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#ourkindofcruelty by #aramintahall been touted as the nastiest and most disturbing thriller by #gillianflynn, so obviously I had to read this…AND I find myself pretty disappointed for the following reasons: 1) another unreliable narrator, although this one is a crazy man as opposed to an alcoholic woman 2) we never get a break from what's inside his head to see what's really going on 3) way way too much prose with very little dialogue 4) read YOU by #carolinekepnes if you want a crazy man narrating his fantastically scary, mind-bending story for you. – – (A review copy of this book was provided by the publisher.)
My rating: 4 of 5 stars
It’s been a while since I picked up a Christopher Moore book, even though Lamb: The Gospel According to Biff, Christ’s Childhood Pal is one of my all-time favorite books. I’m so glad I picked up this new Moore book!
Set in San Franscico after WWII, Sammy finds himself serving drinks to Stilton (hereafter referenced to as the Cheese – LOVE IT), a beautiful dame who starts all the trouble. A very diverse cast of characters inhabit this story from all walks of life (obviously and as always with Moore, if you are easily offended, this is not the right book for you – just saying). My favorite character ended up being the Kid, who was terrible and sweet and awesome in his use of the English language.
There were many many giggles and quite a few laugh-out-loud-in-a-room-by-yourself-whilst-reading-a-book moments. Moore is just as fun as I remember him to be!
(A review copy of this book was provided by the publisher.)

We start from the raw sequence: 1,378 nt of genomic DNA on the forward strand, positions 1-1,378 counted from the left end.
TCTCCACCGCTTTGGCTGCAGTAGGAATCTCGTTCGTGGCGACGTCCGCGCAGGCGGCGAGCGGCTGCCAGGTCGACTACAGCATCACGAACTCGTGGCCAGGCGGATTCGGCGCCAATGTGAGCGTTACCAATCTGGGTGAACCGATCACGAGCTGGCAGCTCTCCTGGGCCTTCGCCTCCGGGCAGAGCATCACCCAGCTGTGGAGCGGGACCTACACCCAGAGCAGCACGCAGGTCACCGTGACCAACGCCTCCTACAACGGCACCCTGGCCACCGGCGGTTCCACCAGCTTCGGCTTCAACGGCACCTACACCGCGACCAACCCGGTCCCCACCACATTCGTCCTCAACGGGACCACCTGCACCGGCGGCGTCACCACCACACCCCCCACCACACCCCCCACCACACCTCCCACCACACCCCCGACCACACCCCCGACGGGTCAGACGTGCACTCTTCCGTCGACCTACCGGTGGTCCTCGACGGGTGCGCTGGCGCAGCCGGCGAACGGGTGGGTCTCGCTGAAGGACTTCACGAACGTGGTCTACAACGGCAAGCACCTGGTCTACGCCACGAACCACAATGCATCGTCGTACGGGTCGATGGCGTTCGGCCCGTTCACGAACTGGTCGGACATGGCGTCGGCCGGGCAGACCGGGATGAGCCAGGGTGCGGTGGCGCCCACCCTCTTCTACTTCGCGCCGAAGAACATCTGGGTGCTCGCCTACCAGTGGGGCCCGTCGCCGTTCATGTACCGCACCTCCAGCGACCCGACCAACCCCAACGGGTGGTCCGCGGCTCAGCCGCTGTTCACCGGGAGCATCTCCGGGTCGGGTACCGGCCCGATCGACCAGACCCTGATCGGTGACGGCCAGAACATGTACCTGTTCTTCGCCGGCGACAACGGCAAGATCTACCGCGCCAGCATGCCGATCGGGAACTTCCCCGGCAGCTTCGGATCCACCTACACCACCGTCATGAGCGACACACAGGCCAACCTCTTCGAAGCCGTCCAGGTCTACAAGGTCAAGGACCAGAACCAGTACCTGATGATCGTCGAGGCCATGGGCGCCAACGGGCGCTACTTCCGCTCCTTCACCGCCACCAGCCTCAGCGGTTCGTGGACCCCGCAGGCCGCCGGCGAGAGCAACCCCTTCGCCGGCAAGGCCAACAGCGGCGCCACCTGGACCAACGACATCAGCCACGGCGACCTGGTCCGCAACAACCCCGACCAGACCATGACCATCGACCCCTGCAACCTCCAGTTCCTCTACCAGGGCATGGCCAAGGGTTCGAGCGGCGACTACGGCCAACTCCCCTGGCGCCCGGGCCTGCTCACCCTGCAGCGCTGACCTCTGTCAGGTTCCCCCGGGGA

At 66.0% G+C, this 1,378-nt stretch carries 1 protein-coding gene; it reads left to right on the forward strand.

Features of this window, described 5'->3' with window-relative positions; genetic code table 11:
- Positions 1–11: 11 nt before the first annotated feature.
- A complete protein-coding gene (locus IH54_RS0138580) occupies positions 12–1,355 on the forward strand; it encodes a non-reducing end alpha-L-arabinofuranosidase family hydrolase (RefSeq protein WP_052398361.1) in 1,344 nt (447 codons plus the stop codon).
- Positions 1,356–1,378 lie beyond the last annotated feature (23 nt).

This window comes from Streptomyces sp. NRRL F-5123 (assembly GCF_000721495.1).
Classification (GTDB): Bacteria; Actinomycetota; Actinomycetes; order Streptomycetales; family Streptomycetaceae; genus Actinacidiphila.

So, I usually tweet quotes from worthy books and while reading Noir, this happened:
A Head Full of Ghosts
by Paul Tremblay
This book! So smart, so clever, so unnerving.
Merry’s older sister, Marjorie, has begun to act strangely. Marjorie watches 8-year-old Merry while she sleeps, tells her increasingly disturbing secrets and threatens to cut out her tongue if she tattles. Meanwhile, Merry’s mother shuttles Marjorie to a string of doctors while her father drags in a priest.
After a denouement of serious weirdness, the parents decide to sign up for a reality television show (The Possession) – this decision, of course, goes terribly awry.
I found this book to be incredibly clever. We only know what a protected youngest child would know; the parents try to keep things as normal as possible when, in reality, the entire family is skidding off the tracks. Then, when we think we know exactly what happened, we are treated to the viewpoint of the grown-up Merry and a blogger who works very hard to discredit everything shown in The Possession. We are constantly, and delightedly, kept a little off balance.
I mean, what could be more frightening than a trusted family member turning against you, the exploitation of reality television and a demon-possessed teenager? This book definitely deserved it’s 2015 Bram Stoker award.